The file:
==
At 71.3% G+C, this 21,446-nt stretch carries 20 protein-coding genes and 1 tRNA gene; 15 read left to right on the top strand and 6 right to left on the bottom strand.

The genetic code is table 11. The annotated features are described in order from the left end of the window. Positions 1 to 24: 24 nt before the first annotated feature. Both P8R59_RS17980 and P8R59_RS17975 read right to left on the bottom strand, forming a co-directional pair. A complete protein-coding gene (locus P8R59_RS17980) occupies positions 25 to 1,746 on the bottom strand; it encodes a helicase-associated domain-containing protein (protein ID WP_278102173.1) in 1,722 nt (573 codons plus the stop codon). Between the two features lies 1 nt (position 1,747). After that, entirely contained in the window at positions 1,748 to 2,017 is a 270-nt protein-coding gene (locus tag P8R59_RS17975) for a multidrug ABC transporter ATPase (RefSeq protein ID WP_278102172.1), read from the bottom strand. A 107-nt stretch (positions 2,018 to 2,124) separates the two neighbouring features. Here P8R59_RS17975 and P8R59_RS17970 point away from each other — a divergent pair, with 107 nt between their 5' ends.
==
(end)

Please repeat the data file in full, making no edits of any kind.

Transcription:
At 71.3% G+C, this 21,446-nt stretch carries 20 protein-coding genes and 1 tRNA gene; 15 read left to right on the top strand and 6 right to left on the bottom strand.

The genetic code is table 11. The annotated features are described in order from the left end of the window. Positions 1 to 24: 24 nt before the first annotated feature. Both P8R59_RS17980 and P8R59_RS17975 read right to left on the bottom strand, forming a co-directional pair. A complete protein-coding gene (locus P8R59_RS17980) occupies positions 25 to 1,746 on the bottom strand; it encodes a helicase-associated domain-containing protein (protein ID WP_278102173.1) in 1,722 nt (573 codons plus the stop codon). Between the two features lies 1 nt (position 1,747). After that, entirely contained in the window at positions 1,748 to 2,017 is a 270-nt protein-coding gene (locus tag P8R59_RS17975) for a multidrug ABC transporter ATPase (RefSeq protein ID WP_278102172.1), read from the bottom strand. A 107-nt stretch (positions 2,018 to 2,124) separates the two neighbouring features. Here P8R59_RS17975 and P8R59_RS17970 point away from each other — a divergent pair, with 107 nt between their 5' ends.